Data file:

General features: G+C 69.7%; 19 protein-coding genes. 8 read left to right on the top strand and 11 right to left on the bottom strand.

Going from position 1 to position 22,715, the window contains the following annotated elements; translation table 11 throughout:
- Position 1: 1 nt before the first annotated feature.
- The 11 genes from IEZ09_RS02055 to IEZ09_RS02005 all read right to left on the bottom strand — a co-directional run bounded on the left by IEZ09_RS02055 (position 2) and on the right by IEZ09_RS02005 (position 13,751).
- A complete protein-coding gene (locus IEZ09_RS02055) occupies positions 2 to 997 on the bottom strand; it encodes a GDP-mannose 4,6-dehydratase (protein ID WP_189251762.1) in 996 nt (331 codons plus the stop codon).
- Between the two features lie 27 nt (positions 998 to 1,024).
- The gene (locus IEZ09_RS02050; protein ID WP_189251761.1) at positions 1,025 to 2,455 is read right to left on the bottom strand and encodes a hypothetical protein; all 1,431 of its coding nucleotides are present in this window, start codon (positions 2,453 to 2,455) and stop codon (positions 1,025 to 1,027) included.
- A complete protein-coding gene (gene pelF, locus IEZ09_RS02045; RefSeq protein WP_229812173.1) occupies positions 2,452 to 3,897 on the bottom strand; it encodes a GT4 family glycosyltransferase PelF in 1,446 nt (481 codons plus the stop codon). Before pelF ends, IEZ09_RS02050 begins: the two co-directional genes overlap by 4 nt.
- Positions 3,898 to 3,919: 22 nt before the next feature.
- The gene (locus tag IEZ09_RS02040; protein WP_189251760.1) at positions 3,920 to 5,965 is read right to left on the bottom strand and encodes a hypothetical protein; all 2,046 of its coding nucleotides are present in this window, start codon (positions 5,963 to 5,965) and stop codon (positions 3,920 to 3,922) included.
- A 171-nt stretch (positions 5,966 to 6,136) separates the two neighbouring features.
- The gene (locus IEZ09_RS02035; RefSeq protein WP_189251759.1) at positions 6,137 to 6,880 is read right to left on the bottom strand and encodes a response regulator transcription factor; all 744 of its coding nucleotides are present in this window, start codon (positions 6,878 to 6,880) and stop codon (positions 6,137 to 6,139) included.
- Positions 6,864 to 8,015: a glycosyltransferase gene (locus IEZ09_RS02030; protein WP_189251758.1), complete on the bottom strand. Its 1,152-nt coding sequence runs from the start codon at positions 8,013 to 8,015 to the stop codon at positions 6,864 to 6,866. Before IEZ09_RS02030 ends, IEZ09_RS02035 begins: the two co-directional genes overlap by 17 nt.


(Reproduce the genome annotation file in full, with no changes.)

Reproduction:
General features: G+C 69.7%; 19 protein-coding genes. 8 read left to right on the top strand and 11 right to left on the bottom strand.

Going from position 1 to position 22,715, the window contains the following annotated elements; translation table 11 throughout:
- Position 1: 1 nt before the first annotated feature.
- The 11 genes from IEZ09_RS02055 to IEZ09_RS02005 all read right to left on the bottom strand — a co-directional run bounded on the left by IEZ09_RS02055 (position 2) and on the right by IEZ09_RS02005 (position 13,751).
- A complete protein-coding gene (locus IEZ09_RS02055) occupies positions 2 to 997 on the bottom strand; it encodes a GDP-mannose 4,6-dehydratase (protein ID WP_189251762.1) in 996 nt (331 codons plus the stop codon).
- Between the two features lie 27 nt (positions 998 to 1,024).
- The gene (locus IEZ09_RS02050; protein ID WP_189251761.1) at positions 1,025 to 2,455 is read right to left on the bottom strand and encodes a hypothetical protein; all 1,431 of its coding nucleotides are present in this window, start codon (positions 2,453 to 2,455) and stop codon (positions 1,025 to 1,027) included.
- A complete protein-coding gene (gene pelF, locus IEZ09_RS02045; RefSeq protein WP_229812173.1) occupies positions 2,452 to 3,897 on the bottom strand; it encodes a GT4 family glycosyltransferase PelF in 1,446 nt (481 codons plus the stop codon). Before pelF ends, IEZ09_RS02050 begins: the two co-directional genes overlap by 4 nt.
- Positions 3,898 to 3,919: 22 nt before the next feature.
- The gene (locus tag IEZ09_RS02040; protein WP_189251760.1) at positions 3,920 to 5,965 is read right to left on the bottom strand and encodes a hypothetical protein; all 2,046 of its coding nucleotides are present in this window, start codon (positions 5,963 to 5,965) and stop codon (positions 3,920 to 3,922) included.
- A 171-nt stretch (positions 5,966 to 6,136) separates the two neighbouring features.
- The gene (locus IEZ09_RS02035; RefSeq protein WP_189251759.1) at positions 6,137 to 6,880 is read right to left on the bottom strand and encodes a response regulator transcription factor; all 744 of its coding nucleotides are present in this window, start codon (positions 6,878 to 6,880) and stop codon (positions 6,137 to 6,139) included.
- Positions 6,864 to 8,015: a glycosyltransferase gene (locus IEZ09_RS02030; protein WP_189251758.1), complete on the bottom strand. Its 1,152-nt coding sequence runs from the start codon at positions 8,013 to 8,015 to the stop codon at positions 6,864 to 6,866. Before IEZ09_RS02030 ends, IEZ09_RS02035 begins: the two co-directional genes overlap by 17 nt.